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SARS vaccine triggers immunity in monkeys

An experimental vaccine against the severe acute respiratory syndrome (SARS) virus has elicited a strong immune response against the virus in a test on monkeys, the vaccine's developers report.

Immunologist Andrea Gambotto and his colleagues at the University of Pittsburgh School of Medicine devised a vaccine using three common-cold adenoviruses, each genetically modified to produce a protein from the coronavirus that causes SARS. When injected into six rhesus macaque monkeys via two shots 28 days apart, the vaccine induced production of antibodies and T cells against SARS, the researchers report in the Dec. 6, 2003 Lancet. The response was best after the booster shot, but signs of immunity were already present 2 weeks after the first injection, Gambotto says.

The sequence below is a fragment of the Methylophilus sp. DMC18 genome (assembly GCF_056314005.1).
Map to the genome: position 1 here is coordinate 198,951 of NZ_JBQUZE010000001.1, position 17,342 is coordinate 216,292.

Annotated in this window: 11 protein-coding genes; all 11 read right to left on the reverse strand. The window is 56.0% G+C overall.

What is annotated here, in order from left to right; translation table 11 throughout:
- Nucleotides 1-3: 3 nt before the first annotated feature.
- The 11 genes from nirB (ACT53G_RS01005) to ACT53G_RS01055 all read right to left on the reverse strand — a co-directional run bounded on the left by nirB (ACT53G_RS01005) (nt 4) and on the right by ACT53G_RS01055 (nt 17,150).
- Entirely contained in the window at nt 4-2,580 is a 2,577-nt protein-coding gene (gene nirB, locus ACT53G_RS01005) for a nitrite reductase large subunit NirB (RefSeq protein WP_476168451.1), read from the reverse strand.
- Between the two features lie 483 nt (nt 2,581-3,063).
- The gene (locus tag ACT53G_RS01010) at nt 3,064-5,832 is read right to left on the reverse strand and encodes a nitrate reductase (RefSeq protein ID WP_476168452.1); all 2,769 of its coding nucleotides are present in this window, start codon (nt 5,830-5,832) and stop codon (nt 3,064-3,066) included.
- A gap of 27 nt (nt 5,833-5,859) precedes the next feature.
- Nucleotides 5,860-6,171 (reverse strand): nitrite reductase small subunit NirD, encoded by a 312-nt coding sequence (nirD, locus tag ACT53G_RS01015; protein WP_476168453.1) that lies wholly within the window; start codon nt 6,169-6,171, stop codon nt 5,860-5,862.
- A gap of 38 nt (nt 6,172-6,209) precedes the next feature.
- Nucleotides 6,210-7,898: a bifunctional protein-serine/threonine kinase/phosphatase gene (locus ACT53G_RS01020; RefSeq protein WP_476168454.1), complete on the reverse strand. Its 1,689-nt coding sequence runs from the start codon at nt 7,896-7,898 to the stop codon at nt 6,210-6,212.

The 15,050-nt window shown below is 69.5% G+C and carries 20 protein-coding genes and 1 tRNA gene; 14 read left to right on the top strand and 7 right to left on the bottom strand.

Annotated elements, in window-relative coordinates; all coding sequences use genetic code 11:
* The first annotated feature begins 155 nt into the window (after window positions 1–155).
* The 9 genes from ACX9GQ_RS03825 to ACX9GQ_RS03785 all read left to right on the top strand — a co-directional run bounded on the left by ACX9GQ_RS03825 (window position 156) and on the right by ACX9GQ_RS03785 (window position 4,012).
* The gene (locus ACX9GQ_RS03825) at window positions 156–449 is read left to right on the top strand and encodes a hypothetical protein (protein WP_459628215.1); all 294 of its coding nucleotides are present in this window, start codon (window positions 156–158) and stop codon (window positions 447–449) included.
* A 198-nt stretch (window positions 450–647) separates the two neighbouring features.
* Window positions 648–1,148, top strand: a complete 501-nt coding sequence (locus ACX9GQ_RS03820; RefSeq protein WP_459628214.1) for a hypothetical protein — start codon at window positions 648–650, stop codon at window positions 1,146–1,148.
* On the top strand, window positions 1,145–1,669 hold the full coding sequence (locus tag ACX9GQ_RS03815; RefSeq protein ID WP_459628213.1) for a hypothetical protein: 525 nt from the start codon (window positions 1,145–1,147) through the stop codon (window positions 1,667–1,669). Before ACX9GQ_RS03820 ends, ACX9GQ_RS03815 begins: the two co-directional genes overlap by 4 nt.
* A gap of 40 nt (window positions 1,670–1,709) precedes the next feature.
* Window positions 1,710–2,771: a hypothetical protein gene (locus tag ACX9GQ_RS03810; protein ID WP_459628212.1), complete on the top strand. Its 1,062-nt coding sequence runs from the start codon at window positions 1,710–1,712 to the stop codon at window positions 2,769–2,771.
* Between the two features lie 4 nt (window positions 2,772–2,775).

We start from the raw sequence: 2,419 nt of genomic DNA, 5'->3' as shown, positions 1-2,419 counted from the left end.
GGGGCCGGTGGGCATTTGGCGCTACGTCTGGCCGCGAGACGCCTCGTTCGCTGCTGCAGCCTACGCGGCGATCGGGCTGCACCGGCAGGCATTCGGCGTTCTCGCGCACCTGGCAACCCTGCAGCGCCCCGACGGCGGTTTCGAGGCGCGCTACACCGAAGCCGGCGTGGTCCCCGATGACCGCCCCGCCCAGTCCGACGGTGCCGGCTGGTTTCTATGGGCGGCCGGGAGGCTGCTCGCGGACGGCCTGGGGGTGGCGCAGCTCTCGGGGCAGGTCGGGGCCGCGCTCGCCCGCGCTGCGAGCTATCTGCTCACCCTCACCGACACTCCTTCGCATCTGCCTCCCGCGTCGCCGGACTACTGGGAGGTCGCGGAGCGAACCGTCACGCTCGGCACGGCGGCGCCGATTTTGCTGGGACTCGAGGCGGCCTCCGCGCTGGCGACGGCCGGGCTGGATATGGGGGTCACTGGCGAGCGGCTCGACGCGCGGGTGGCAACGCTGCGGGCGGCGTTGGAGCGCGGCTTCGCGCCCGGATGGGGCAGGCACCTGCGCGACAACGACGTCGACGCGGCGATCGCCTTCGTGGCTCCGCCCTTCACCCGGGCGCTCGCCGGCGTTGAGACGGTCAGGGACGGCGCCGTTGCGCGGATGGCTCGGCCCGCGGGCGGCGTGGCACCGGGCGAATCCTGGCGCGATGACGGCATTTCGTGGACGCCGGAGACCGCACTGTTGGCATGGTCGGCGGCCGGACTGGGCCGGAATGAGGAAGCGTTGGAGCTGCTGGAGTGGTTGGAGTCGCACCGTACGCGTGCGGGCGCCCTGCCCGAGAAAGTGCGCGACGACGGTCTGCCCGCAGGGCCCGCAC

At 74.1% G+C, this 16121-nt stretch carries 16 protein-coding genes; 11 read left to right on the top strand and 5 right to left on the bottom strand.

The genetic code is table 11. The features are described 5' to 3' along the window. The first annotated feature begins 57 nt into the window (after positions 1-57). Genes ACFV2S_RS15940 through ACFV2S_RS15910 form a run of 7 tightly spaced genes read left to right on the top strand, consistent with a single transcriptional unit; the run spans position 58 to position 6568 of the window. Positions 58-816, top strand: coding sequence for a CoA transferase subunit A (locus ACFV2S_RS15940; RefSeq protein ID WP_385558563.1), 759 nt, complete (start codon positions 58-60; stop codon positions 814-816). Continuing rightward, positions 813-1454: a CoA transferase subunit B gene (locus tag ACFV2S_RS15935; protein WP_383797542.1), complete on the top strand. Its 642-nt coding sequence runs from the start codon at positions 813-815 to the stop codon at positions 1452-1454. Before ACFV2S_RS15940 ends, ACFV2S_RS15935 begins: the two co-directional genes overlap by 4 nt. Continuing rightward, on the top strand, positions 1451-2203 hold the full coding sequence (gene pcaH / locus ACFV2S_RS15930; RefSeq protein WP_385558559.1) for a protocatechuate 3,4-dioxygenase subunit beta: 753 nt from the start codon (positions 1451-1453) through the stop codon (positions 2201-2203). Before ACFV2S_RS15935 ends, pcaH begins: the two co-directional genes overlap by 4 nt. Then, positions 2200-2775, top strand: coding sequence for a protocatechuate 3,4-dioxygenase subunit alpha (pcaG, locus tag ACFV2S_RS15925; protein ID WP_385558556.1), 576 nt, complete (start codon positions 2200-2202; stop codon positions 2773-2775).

What's more, when the scientists took blood from each monkey and exposed the sample to live SARS virus in a lab dish, the antibodies and T cells neutralized the virus.

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